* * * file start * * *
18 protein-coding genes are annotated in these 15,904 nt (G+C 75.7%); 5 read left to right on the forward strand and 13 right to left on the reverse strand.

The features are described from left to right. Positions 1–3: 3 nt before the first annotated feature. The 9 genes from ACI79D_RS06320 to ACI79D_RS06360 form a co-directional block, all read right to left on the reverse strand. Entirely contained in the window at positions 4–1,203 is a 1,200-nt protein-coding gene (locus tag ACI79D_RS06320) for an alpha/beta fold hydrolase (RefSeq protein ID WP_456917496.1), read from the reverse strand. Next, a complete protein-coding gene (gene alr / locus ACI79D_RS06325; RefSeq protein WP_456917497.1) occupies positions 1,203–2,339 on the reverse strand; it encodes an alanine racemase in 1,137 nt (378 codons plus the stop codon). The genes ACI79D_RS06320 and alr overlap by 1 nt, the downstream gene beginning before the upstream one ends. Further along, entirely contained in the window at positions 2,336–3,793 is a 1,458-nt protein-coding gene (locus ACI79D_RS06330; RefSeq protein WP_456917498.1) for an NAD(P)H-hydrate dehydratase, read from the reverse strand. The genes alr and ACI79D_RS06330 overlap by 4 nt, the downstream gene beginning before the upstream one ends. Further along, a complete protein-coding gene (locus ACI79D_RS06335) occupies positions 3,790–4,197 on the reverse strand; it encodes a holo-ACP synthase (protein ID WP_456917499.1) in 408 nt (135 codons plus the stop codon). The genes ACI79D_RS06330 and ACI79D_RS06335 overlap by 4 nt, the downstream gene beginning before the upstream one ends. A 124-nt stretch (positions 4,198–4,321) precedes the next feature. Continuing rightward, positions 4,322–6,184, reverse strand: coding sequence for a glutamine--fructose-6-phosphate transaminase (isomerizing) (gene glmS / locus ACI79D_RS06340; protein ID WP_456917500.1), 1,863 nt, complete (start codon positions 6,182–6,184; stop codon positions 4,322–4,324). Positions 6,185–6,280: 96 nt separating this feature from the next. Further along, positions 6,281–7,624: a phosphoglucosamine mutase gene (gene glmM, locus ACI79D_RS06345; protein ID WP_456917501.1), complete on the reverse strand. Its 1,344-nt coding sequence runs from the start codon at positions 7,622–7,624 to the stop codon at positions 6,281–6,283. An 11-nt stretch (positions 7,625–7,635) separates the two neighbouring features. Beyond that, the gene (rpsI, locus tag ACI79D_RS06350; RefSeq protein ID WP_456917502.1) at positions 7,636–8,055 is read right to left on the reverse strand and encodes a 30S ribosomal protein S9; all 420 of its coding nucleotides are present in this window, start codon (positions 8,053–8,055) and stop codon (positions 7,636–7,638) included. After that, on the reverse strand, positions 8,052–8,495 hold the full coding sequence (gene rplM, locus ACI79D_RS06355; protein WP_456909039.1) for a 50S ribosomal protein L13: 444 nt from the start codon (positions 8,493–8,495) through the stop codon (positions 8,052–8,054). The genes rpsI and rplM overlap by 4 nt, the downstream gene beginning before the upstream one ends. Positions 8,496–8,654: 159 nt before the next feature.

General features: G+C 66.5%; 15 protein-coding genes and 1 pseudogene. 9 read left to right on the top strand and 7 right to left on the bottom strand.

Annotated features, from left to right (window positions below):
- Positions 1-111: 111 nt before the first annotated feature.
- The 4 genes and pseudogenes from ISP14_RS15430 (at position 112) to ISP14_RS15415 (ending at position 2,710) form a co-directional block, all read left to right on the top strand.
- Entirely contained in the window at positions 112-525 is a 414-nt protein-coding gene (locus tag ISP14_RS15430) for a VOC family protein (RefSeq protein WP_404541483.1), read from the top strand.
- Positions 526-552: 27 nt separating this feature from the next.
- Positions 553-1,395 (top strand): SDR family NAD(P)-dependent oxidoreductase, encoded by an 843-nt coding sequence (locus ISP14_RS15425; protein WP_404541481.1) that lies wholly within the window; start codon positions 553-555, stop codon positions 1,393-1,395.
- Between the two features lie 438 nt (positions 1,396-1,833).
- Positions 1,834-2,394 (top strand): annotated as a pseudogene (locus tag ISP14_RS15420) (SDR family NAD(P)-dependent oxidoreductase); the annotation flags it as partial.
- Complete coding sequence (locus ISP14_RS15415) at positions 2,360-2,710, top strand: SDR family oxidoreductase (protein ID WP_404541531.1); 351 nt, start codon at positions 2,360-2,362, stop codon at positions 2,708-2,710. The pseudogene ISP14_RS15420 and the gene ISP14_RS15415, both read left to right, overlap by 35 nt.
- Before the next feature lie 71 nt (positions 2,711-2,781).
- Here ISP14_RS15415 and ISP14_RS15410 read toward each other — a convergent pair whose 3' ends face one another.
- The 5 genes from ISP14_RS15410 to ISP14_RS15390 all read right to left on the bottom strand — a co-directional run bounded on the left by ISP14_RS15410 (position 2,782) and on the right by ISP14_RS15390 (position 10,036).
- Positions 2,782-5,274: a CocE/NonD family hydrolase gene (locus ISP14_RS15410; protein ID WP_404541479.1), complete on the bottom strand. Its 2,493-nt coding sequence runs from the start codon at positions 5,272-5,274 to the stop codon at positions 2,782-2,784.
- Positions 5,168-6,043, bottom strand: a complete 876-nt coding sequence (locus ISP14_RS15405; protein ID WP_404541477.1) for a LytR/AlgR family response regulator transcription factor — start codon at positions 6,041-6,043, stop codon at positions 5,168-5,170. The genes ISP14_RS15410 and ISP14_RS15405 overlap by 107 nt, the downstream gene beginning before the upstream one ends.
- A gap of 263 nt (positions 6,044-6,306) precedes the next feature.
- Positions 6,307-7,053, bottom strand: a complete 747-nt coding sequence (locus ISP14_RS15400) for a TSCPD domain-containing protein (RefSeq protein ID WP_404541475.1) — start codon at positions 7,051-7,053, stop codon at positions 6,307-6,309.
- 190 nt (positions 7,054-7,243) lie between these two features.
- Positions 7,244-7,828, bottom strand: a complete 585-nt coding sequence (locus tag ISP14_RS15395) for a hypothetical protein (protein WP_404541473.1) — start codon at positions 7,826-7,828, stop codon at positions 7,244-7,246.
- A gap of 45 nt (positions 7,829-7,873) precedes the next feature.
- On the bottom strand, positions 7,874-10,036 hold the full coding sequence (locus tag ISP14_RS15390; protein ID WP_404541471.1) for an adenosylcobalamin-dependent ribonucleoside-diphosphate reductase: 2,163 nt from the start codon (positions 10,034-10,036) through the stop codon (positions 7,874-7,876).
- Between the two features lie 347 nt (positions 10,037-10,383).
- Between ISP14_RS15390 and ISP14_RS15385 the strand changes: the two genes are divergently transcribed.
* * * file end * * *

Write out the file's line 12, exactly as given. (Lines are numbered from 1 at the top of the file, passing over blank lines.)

- Complete coding sequence (locus ISP14_RS15415) at positions 2,360-2,710, top strand: SDR family oxidoreductase (protein ID WP_404541531.1); 351 nt, start codon at positions 2,360-2,362, stop codon at positions 2,708-2,710. The pseudogene ISP14_RS15420 and the gene ISP14_RS15415, both read left to right, overlap by 35 nt.